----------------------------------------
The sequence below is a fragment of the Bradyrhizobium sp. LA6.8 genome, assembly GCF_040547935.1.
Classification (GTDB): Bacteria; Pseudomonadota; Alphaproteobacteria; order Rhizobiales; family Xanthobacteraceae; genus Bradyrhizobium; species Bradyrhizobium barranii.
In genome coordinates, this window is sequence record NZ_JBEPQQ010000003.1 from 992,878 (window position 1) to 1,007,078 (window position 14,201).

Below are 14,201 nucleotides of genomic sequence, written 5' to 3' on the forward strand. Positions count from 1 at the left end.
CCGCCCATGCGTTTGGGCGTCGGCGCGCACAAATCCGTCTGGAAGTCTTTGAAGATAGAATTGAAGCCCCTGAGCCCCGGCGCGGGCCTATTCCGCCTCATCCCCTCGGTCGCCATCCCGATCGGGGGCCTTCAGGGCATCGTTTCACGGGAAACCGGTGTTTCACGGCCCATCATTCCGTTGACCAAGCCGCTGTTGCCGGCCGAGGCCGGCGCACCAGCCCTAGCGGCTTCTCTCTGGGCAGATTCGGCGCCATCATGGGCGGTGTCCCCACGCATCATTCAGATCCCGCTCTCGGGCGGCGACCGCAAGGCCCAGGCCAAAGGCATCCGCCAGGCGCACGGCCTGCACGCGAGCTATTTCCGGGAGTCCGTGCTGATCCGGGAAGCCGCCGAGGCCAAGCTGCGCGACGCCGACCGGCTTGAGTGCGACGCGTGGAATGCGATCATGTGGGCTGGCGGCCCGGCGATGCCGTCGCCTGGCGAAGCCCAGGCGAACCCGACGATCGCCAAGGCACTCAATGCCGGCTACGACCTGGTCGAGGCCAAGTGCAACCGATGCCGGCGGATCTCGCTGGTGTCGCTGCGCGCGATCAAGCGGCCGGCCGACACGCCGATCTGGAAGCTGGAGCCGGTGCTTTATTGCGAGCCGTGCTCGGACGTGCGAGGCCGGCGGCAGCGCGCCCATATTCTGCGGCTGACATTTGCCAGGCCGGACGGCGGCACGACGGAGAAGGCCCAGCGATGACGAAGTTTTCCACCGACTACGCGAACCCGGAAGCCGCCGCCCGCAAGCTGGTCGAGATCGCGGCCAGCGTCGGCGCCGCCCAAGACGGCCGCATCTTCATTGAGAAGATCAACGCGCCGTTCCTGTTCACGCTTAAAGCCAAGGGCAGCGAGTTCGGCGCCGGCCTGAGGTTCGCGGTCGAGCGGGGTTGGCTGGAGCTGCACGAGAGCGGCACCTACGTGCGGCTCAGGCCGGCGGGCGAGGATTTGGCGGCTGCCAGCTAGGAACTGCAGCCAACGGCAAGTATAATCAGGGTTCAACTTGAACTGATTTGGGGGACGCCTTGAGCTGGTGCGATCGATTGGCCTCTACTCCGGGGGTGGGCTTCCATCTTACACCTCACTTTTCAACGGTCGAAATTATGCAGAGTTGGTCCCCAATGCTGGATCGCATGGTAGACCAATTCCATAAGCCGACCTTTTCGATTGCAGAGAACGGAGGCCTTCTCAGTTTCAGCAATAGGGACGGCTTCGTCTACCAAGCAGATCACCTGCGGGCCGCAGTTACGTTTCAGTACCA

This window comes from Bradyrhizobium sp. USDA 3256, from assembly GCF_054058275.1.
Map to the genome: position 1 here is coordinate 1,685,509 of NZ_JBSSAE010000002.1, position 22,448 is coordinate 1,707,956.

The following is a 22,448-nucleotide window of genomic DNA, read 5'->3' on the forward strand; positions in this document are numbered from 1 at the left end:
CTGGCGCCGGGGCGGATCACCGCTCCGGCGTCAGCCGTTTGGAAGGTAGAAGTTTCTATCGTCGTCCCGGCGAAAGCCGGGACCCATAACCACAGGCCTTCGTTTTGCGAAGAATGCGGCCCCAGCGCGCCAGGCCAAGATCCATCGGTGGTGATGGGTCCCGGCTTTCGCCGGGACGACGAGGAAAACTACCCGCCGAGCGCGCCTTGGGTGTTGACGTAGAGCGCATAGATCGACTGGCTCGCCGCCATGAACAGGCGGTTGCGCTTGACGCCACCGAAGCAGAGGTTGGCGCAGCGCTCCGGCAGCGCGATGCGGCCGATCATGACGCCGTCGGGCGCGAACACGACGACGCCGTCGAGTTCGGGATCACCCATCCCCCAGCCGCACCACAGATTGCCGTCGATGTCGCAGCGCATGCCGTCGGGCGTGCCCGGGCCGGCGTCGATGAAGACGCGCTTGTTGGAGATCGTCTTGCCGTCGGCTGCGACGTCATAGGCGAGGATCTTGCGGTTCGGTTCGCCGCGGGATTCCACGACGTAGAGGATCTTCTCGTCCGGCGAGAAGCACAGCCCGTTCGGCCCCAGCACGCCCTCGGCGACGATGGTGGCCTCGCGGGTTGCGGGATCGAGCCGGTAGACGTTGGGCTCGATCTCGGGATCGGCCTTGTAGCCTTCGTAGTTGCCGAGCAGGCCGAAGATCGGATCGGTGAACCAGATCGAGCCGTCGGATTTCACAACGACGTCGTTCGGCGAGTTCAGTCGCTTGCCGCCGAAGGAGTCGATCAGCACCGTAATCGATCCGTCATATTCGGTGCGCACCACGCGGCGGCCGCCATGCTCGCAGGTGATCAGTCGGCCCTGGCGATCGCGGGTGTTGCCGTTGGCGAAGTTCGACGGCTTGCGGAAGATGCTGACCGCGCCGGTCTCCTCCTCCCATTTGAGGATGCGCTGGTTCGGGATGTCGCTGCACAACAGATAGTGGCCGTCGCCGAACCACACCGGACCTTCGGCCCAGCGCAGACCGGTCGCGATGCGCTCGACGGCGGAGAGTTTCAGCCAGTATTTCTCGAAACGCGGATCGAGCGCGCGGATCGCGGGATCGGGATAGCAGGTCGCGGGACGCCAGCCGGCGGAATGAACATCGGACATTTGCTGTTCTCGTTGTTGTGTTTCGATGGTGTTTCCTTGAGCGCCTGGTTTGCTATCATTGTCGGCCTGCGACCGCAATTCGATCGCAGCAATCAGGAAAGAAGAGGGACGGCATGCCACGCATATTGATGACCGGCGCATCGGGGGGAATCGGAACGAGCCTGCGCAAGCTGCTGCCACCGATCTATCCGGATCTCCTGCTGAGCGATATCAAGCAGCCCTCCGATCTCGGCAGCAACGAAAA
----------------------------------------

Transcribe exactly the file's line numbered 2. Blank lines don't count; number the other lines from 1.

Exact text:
Classification (GTDB): Bacteria; Pseudomonadota; Alphaproteobacteria; order Rhizobiales; family Xanthobacteraceae; genus Bradyrhizobium; species Bradyrhizobium barranii.